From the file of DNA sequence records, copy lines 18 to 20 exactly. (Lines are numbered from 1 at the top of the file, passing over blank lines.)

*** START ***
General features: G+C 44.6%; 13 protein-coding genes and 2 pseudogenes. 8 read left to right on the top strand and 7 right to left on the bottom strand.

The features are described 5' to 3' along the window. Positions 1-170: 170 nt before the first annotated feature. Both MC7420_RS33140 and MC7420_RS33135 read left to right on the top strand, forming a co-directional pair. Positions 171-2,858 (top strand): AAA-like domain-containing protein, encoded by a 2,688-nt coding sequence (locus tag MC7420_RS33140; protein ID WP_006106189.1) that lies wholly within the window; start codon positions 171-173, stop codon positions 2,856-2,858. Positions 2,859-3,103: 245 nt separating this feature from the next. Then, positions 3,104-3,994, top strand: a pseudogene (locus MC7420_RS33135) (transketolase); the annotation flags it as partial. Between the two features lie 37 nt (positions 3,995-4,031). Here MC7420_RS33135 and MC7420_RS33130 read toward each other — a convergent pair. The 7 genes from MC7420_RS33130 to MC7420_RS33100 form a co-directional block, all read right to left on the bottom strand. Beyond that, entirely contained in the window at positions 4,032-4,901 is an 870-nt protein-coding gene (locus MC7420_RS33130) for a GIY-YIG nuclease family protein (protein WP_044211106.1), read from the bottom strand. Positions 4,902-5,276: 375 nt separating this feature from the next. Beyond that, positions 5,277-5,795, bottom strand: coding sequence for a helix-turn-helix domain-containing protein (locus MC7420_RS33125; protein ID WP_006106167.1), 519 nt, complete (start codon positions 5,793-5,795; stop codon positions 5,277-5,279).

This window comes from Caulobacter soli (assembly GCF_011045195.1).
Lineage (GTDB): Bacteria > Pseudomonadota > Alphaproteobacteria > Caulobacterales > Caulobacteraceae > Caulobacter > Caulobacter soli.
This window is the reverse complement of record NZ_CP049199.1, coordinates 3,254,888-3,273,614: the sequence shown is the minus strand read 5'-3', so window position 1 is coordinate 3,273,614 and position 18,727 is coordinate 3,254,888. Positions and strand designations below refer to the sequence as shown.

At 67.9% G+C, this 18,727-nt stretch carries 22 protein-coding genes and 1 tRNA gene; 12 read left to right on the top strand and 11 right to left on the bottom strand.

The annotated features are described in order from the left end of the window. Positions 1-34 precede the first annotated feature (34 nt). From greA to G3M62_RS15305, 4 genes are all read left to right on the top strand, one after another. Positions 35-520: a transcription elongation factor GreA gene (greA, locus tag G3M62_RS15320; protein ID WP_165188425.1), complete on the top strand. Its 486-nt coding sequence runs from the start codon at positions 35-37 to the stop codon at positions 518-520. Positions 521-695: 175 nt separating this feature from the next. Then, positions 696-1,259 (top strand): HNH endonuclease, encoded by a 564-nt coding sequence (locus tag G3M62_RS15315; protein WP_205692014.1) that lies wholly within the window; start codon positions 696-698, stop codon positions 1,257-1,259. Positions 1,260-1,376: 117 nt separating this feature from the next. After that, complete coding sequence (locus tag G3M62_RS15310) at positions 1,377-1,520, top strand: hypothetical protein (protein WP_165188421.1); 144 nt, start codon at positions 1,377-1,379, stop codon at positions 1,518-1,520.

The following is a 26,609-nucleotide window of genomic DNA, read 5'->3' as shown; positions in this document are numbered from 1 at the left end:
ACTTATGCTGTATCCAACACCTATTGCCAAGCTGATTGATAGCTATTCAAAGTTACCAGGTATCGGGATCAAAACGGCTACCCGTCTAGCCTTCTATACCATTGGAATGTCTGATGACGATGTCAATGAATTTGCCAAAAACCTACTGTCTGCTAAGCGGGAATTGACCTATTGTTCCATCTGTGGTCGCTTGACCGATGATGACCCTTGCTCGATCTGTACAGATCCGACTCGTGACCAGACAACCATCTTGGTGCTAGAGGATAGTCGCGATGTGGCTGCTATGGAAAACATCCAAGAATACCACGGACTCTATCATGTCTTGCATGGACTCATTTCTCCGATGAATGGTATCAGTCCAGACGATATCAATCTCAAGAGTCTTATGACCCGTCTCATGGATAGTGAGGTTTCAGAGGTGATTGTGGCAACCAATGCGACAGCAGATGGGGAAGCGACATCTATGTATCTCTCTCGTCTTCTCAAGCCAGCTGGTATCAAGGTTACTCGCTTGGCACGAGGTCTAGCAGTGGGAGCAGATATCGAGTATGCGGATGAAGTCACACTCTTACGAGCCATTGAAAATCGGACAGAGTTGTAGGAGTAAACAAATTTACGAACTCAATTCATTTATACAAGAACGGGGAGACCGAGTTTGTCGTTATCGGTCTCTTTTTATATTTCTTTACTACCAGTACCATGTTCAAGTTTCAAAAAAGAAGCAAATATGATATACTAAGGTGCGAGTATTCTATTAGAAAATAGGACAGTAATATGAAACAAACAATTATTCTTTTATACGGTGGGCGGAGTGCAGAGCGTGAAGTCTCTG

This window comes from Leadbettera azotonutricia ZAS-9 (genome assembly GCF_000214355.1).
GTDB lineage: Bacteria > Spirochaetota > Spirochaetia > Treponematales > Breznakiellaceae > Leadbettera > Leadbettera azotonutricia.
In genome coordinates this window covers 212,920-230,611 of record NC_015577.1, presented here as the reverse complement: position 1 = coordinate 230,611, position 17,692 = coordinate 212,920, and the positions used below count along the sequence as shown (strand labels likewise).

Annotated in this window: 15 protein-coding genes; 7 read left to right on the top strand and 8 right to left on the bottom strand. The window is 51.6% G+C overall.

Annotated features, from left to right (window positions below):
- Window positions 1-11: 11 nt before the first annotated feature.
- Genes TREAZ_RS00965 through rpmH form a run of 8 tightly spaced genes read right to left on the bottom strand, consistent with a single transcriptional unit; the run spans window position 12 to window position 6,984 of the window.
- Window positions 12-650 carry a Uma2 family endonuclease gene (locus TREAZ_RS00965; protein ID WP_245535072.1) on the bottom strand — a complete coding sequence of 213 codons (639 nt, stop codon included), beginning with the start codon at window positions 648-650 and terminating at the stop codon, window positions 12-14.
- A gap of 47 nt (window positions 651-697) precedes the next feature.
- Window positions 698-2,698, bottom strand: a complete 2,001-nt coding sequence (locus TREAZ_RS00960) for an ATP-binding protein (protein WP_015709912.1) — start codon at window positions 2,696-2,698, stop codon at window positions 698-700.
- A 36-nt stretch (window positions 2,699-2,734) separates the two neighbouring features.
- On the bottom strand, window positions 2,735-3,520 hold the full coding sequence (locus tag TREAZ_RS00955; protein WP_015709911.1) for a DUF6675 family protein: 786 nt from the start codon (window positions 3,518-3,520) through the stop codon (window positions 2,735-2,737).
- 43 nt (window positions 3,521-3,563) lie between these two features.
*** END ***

- A gap of 47 nt (window positions 651-697) precedes the next feature.
- Window positions 698-2,698, bottom strand: a complete 2,001-nt coding sequence (locus TREAZ_RS00960) for an ATP-binding protein (protein WP_015709912.1) — start codon at window positions 2,696-2,698, stop codon at window positions 698-700.
- A 36-nt stretch (window positions 2,699-2,734) separates the two neighbouring features.